[Openid-specs-ab] 3rd party and SameSite cookies (was Browser Interactions STC - Meeting Notes - 2021-05-05)

Brock Allen brockallen at gmail.com
Fri May 7 22:36:45 UTC 2021


> (As best I understand it anyway) a previously set cookie with SameSite=None will be sent by the browser on such a top-level cross-site POST request. Some folks have suggested that that will change with 3rd party cookies going away and that even a SameSite=None cookie will no longer be sent in that situation. But in my mental model of this stuff, the situation will be unchanged by 3rd party cookies going away - it's a cross-site request but because it is a top-level navigation the cookies are 1st party. SameSite enforcement is in place so SameSite=None cookies will be sent. But it's not 3rd party so is not impacted by disappearance or partitioning of 3rd party cookies.

I'm not Sam, but in my experience this is the case. In ASP.NET, the nonce cookie is configured with samesite=none and that's how it survives the cross-site POST.


> Anyway, that's what I'm hoping Sam can provide clarification on. Mostly for the benefit of my own understanding but also for the benefit of the group here as recent discussions have suggested that folks have divergent understanding and expectations of things. 


There is another leg to this workflow, though, which is affected by the scenario you describe Brian. And it's what breaks the login workflow (cross-site). My observations are from trying to reverse engineer what the browser is doing, so I don't know if it's intended. Also, it's complicated and I've always had a hard time explaining what I think is happening, so apologies in advance.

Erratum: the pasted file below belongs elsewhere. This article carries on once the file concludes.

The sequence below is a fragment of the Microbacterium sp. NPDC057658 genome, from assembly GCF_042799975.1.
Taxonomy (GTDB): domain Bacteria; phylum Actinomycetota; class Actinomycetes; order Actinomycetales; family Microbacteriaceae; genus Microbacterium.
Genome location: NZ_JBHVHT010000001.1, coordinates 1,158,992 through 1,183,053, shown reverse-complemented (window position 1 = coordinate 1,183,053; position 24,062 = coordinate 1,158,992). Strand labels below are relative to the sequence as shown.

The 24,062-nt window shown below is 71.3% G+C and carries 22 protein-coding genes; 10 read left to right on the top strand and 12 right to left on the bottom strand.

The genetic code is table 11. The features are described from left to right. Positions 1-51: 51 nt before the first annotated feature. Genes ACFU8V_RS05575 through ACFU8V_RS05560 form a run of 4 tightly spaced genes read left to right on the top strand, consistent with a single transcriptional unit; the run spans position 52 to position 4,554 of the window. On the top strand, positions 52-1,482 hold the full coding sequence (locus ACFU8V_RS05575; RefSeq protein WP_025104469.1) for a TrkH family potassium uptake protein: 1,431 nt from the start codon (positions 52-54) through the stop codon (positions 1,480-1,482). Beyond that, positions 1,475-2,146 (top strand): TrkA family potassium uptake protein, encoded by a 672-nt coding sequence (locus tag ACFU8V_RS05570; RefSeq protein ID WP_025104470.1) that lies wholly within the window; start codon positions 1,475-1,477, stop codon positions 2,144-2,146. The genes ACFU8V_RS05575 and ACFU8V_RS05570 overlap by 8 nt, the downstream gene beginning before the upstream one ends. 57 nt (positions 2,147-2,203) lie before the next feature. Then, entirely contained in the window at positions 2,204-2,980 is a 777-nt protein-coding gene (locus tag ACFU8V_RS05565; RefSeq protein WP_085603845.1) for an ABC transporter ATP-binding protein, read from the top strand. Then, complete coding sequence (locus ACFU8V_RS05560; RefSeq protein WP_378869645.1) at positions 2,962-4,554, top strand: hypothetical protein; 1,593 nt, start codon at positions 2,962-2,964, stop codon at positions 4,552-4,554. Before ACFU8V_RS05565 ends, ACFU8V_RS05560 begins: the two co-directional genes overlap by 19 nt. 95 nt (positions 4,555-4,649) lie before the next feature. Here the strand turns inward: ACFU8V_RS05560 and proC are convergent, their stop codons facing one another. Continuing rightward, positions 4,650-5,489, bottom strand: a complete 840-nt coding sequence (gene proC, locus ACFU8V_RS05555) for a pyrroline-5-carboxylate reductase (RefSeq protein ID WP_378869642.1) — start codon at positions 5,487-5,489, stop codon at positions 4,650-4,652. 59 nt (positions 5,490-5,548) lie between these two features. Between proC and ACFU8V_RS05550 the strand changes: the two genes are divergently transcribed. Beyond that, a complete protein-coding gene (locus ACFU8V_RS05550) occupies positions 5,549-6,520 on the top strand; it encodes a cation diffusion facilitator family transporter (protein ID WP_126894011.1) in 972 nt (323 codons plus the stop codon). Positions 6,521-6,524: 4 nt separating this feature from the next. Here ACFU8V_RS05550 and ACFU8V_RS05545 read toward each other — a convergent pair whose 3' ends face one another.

During this workflow, if the RP then issues its own SameSite=Strict (and Lax too IIRC) session cookie on that exact POST response and also emits a 302 elsewhere in the RP, then on that next request the browser makes it will omit sending the cookie. I think it does this because it detects that you're in the middle of a long redirect chain which originated at the OP and has crossed the line into the RP (cross-site). The end result is that it won't send the RP session cookie on that final request, and from the end user's (and RP's) perspective this last request is anonymous. I know this is complicated to follow, so apologies.

Interestingly, though, if the user were to just hit refresh in the browser or manually navigate to somewhere in the RP, then the cookie is sent normally since it's the user that initiates the request. IOW, on the POST cross-site, the browser accepts the cookie just fine. It's just that it doesn't send it on the request because the request chain looks initiated from cross-site.

Again, I'm sorry that I'm not describing this very well. I tried to cover it on a blog post I made a while ago:

https://brockallen.com/2019/01/11/same-site-cookies-asp-net-core-and-external-authentication-providers/


To work around this, I find that if on the response to the POST in the RP, I render a 200 and then emit HTML/JS which triggers a load of a different URL (by assigning window.location or use a meta tag) then the browser will send the cookie since the request looks RP-initiated (and thus same-site). 


I know this is not quite what you were asking about, but I thought I'd share since it's somewhat(?) relevant.

-Brock

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